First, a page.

PETER Drucker once stated, “The best method to predict the future is to create it.”
What are the top business priorities for CXOs who want to lead their tech-driven companies in 2022 and beyond? These are my top five business priorities.
Boards demand that investments be made.
According to Statista, organizations worldwide will spend $1.78 trillion in the cloud and other “digital transformative” initiatives by 2022.
Is it possible for governments and companies to invest in transformation or “digital similarity,” as Forrester calls it?
It is crucial to shift to the cloud. One or more cloud-centric digital “outsiders” in the private sector are already disrupting almost every industry.
Grab is now partnering with Singtel, Asia’s largest communications group, to provide banking services in Singapore to corporate and retail customers. You will see more of these unconventional digital partnerships in different sectors.
Cloud is a facilitator and liberator, which will reap big rewards. Gartner describes the cloud as a “force multiplier,” referring to the resilient, scalable technology that provides innovation and a long-term growth foundation.
Organizations increasingly realize that cloud technology frees technical staff from repetitive work and allows them to focus on creating unique, profitable digital products. Cloud is also a facilitator for data-driven business. It brings new AI (artificial intelligence), and machine learning(ML) enabled tools to those who understand the industry and can bring about change.
Expect to hear boards asking executives for more evidence as we move into 2022.
Core competency: ML and AI
ML and AI algorithms are a life raft for enterprises drowning in data. They help them analyze and learn from the data, improve decision-making, and inform various following actions.
Many enterprises are only experimenting with AI/ML, so finding the right skills can be difficult.
Many organizations don’t have teams of data scientists. A better alternative is to create smaller, more focused “MLOps” teams. These teams include data scientists, developers, and other IT operations personnel to deploy, maintain, and improve ML/AI models.
Forrester also predicts that one-fifth of organizations will double down on “AI inside,” which it refers to as AI and ML embedded within their systems and operations.
Sustainability lens evaluation
Many people are now evaluating companies’ sustainability when purchasing goods and services or when assessing potential employers. Enterprises hold their suppliers and partners accountable for taking various sustainable measures to reduce carbon emissions.
Businesses would have to develop and implement a comprehensive sustainability plan by 2022. This would require more focused leadership in APAC. Forrester reported that 92 percent of Fortune Global 200 companies in North America had appointed sustainability leaders at the VP, director, or other executive level. Only 26 percent have done so in APAC.
Forrester states that sustainability efforts in many APAC companies are driven by investor pressure and compliance and not strategic planning or risk management. This approach will not materially impact climate change nor fool customers or partners who are more environmentally aware.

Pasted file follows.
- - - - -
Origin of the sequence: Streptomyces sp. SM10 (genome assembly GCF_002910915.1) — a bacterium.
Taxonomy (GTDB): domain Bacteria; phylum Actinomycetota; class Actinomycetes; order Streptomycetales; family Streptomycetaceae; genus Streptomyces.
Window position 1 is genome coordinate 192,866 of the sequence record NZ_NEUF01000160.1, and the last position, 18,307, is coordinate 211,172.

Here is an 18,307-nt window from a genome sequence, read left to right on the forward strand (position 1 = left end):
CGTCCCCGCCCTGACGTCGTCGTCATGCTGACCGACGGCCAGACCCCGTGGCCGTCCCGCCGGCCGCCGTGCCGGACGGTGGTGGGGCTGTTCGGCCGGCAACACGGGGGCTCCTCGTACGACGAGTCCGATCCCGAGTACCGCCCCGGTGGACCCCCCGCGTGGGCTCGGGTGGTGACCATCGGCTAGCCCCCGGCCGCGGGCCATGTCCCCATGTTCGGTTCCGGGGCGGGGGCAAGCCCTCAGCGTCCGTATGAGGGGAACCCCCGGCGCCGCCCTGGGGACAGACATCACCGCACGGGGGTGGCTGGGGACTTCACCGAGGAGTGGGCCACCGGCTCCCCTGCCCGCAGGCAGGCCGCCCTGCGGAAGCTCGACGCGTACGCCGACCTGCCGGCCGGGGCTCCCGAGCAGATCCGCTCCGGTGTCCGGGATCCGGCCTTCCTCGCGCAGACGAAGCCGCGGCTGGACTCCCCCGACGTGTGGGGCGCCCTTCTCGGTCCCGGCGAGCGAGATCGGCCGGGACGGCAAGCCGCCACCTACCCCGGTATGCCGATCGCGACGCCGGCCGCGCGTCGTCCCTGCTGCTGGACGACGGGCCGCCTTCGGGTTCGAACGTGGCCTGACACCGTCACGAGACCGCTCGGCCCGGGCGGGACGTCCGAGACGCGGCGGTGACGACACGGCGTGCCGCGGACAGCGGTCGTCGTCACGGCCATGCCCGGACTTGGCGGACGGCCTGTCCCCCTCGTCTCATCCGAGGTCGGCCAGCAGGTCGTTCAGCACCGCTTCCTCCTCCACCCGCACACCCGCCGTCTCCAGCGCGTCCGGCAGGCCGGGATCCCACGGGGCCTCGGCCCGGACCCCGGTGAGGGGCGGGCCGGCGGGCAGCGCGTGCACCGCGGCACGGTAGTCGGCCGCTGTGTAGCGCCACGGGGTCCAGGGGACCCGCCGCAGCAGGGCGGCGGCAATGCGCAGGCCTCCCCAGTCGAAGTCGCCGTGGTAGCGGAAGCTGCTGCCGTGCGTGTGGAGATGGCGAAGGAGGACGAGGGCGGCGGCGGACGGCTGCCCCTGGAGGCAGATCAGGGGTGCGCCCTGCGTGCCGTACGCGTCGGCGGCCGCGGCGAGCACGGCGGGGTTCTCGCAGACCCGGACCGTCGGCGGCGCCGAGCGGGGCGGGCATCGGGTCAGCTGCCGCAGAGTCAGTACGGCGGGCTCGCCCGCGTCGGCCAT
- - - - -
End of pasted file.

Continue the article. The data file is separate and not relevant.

Enterprises must take “real action” to make changes in their fundamentals.
Career-development, recruiting practices reimagined
The No. 1 priority of every CXO is to continue hiring and retaining skilled workers. Just about every CXO places the number one priority on their list. The Great Resignation, triggered by the pandemic worldwide, suggests that employers will have a lot to do in 2022. Employers need to be proactive in charting a career path and listening to employees’ concerns about work-life balance.
According to the 2021 AI@Work report, Oracle and Workplace Intelligence, many employees feel stuck and have to rethink their futures. According to the report, 83 percent of respondents plan to change their career path in the next year. Eighty-five percent don’t feel satisfied with their employer’s support for their career, while 87 percent believe their employer should listen more to their needs. A further 88 percent said that the pandemic has made it more important to them to have a work-life balance, mental health, and job flexibility.
Companies must consider that employees have different priorities than before the pandemic.
The new “never normal.”
As “never normal” becomes “new normal,” supply chain planners are forced to reevaluate their priorities and how to apply the most recent supply chain management technologies.
In an era where “just in time” inventory was the best practice before the pandemic, “safety stock,” also known as “just in case” inventory management, is now the norm.
Even though supply chain technology can’t predict the impact of market shocks like a pandemic, it could be used to help companies determine the best safety stock.
Companies need to recognize and respond to the shifts in buying behavior and plan for the ripple effects across their data centers and extended supply chains.
These key priorities will help Philippine businesses to increase their economic impact and revive the Asian Age.
Christopher G. Chelliah, senior vice president of customer strategy, business development, and insight at Oracle Corp. Asia Pacific Japan.